by Robert W. Chambers
About five o'clock that afternoon, the little sad-eyed woman who fills the position of concierge at the Hôtel du Sénat held up her hands in amazement to see a wagon-load of flower-bearing shrubs draw up before the doorway. She called Joseph, the intemperate garçon, who, while calculating the value of the flowers in petits verres, gloomily disclaimed any knowledge as to their destination.
"Voyons," said the little concierge, "cherchons la femme!"
"You?" he suggested.
The little woman stood a moment pensive and then sighed. Joseph caressed his nose, a nose which for gaudiness could vie with any floral display.
Then the gardener came in, hat in hand, and a few minutes later Selby stood in the middle of his room, his coat off, his shirt-sleeves rolled up. The chamber originally contained, besides the furniture, about two square feet of walking room, and now this was occupied by a cactus. The bed groaned under crates of pansies, lilies and heliotrope, the lounge was covered with hyacinths and tulips, and the washstand supported a species of young tree warranted to bear flowers at some time or other.
Clifford came in a little later, fell over a box of sweet peas, swore a little, apologized, and then, as the full splendour of the floral fête burst upon him, sat down in astonishment upon a geranium. The geranium was a wreck, but Selby said, "Don't mind," and glared at the cactus.
"Are you going to give a ball?" demanded Clifford.
"N—no,—I'm very fond of flowers," said Selby, but the statement lacked enthusiasm.
"I should imagine so." Then, after a silence, "That's a fine cactus."
Selby contemplated the cactus, touched it with the air of a connoisseur, and pricked his thumb.
Clifford poked a pansy with his stick. Then Joseph came in with the bill, announcing the sum total in a loud voice, partly to impress Clifford, partly to intimidate Selby into disgorging a pourboire which he would share, if he chose, with the gardener. Clifford tried to pretend that he had not heard, while Selby paid bill and tribute without a murmur. Then he lounged back into the room with an attempt at indifference which failed entirely when he tore his trousers on the cactus.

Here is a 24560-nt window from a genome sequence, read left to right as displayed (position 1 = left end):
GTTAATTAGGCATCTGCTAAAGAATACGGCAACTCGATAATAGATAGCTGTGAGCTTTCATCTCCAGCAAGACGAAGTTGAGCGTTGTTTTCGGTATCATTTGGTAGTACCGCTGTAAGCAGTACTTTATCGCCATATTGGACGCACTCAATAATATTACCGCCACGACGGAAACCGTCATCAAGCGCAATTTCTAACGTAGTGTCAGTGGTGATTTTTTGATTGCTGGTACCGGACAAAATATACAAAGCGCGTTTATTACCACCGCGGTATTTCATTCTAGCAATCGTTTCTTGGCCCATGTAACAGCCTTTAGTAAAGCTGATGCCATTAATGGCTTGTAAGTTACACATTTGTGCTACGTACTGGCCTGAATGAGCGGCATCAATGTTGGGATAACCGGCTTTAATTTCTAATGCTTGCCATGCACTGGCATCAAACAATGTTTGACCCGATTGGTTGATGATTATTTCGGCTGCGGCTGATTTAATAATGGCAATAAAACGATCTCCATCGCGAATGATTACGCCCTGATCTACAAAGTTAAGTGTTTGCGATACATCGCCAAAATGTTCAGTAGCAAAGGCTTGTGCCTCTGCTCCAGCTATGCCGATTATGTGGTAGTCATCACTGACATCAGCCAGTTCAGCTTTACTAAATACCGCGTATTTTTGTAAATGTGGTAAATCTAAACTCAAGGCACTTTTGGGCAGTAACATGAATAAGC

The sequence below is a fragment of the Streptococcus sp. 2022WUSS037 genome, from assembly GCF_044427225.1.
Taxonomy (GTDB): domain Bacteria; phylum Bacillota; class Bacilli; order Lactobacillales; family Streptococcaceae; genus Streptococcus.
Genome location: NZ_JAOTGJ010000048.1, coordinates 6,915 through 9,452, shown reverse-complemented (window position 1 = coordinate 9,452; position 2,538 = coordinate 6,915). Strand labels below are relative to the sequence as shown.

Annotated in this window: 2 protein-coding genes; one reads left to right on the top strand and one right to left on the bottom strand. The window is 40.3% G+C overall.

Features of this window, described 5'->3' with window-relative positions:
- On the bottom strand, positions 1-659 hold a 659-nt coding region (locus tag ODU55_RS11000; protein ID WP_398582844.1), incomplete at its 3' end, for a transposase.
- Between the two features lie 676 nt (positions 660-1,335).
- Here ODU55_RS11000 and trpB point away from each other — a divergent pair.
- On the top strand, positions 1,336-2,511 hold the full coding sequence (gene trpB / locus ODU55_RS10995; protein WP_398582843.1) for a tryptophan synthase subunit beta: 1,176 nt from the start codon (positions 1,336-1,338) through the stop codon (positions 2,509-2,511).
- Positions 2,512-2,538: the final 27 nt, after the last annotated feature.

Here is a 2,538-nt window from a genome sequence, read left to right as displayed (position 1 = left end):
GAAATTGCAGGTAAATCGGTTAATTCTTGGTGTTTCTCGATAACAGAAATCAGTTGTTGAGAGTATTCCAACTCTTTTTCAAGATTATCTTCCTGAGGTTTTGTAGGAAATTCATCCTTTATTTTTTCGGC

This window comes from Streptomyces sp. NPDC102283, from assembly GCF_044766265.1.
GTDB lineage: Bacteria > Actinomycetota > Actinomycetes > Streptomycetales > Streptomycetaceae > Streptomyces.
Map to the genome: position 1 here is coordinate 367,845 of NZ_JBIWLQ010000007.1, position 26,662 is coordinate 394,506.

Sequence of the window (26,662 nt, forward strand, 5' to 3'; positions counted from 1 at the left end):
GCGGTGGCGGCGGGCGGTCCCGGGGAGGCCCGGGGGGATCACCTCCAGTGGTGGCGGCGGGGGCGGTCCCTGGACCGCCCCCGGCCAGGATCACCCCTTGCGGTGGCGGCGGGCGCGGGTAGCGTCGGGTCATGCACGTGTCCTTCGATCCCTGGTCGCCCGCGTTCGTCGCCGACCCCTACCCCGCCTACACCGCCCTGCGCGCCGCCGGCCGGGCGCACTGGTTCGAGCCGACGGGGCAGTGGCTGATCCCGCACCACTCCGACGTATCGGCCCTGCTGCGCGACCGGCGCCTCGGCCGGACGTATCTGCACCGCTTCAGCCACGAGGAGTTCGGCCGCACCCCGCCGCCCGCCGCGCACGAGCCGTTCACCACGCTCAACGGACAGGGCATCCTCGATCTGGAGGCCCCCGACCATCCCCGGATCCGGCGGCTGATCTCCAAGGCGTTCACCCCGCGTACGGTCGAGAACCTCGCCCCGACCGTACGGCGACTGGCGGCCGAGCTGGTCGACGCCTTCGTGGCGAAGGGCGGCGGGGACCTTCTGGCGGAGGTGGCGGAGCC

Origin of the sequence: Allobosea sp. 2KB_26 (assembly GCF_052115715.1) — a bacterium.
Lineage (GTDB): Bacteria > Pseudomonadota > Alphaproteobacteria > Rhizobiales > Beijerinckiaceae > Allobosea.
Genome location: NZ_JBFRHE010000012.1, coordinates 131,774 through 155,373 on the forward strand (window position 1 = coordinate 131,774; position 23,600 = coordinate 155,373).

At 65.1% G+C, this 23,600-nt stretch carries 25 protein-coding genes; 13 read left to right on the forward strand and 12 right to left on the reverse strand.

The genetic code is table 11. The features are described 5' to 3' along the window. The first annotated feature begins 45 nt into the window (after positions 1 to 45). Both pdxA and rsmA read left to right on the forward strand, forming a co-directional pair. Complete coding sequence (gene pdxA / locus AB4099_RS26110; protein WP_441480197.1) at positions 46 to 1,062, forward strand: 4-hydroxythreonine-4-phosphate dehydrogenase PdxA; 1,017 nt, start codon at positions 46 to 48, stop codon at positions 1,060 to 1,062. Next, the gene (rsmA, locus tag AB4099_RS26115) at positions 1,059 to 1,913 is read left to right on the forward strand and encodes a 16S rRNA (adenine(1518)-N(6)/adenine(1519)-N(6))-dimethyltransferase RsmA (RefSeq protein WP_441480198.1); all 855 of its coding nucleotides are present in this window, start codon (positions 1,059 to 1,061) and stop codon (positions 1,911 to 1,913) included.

Clifford made some commonplace remark, lighted a cigarette and looked out of the window to give Selby a chance. Selby tried to take it, but getting as far as—"Yes, spring is here at last," froze solid. He looked at the back of Clifford's head. It expressed volumes. Those little perked-up ears seemed tingling with suppressed glee. He made a desperate effort to master the situation, and jumped up to reach for some Russian cigarettes as an incentive to conversation, but was foiled by the cactus, to whom again he fell a prey. The last straw was added.
"Damn the cactus." This observation was wrung from Selby against his will,—against his own instinct of self-preservation, but the thorns on the cactus were long and sharp, and at their repeated prick his pent-up wrath escaped. It was too late now; it was done, and Clifford had wheeled around.
"See here, Selby, why the deuce did you buy those flowers?"
"I'm fond of them," said Selby.
"What are you going to do with them? You can't sleep here."
"I could, if you'd help me take the pansies off the bed."
"Where can you put them?"
"Couldn't I give them to the concierge?"
As soon as he said it he regretted it. What in Heaven's name would Clifford think of him! He had heard the amount of the bill. Would he believe that he had invested in these luxuries as a timid declaration to his concierge? And would the Latin Quarter comment upon it in their own brutal fashion? He dreaded ridicule and he knew Clifford's reputation.
Then somebody knocked.
Selby looked at Clifford with a hunted expression which touched that young man's heart. It was a confession and at the same time a supplication. Clifford jumped up, threaded his way through the floral labyrinth, and putting an eye to the crack of the door, said, "Who the devil is it?"
This graceful style of reception is indigenous to the Quarter.
"It's Elliott," he said, looking back, "and Rowden too, and their bulldogs." Then he addressed them through the crack.
"Sit down on the stairs; Selby and I are coming out directly."
Discretion is a virtue. The Latin Quarter possesses few, and discretion seldom figures on the list. They sat down and began to whistle.
Presently Rowden called out, "I smell flowers. They feast within!"
"You ought to know Selby better than that," growled Clifford behind the door, while the other hurriedly exchanged his torn trousers for others.
"We know Selby," said Elliott with emphasis.
"Yes," said Rowden, "he gives receptions with floral decorations and invites Clifford, while we sit on the stairs."
"Yes, while the youth and beauty of the Quarter revel," suggested Rowden; then, with sudden misgiving; "Is Odette there?"
"See here," demanded Elliott, "is Colette there?"
Then he raised his voice in a plaintive howl, "Are you there, Colette, while I'm kicking my heels on these tiles?"
"Clifford is capable of anything," said Rowden; "his nature is soured since Rue Barrée sat on him."
Elliott raised his voice: "I say, you fellows, we saw some flowers carried into Rue Barrée's house at noon."
"Posies and roses," specified Rowden.
"Probably for her," added Elliott, caressing his bulldog.
Clifford turned with sudden suspicion upon Selby. The latter hummed a tune, selected a pair of gloves and, choosing a dozen cigarettes, placed them in a case. Then walking over to the cactus, he deliberately detached a blossom, drew it through his buttonhole, and picking up hat and stick, smiled upon Clifford, at which the latter was mightily troubled.
for Part IV of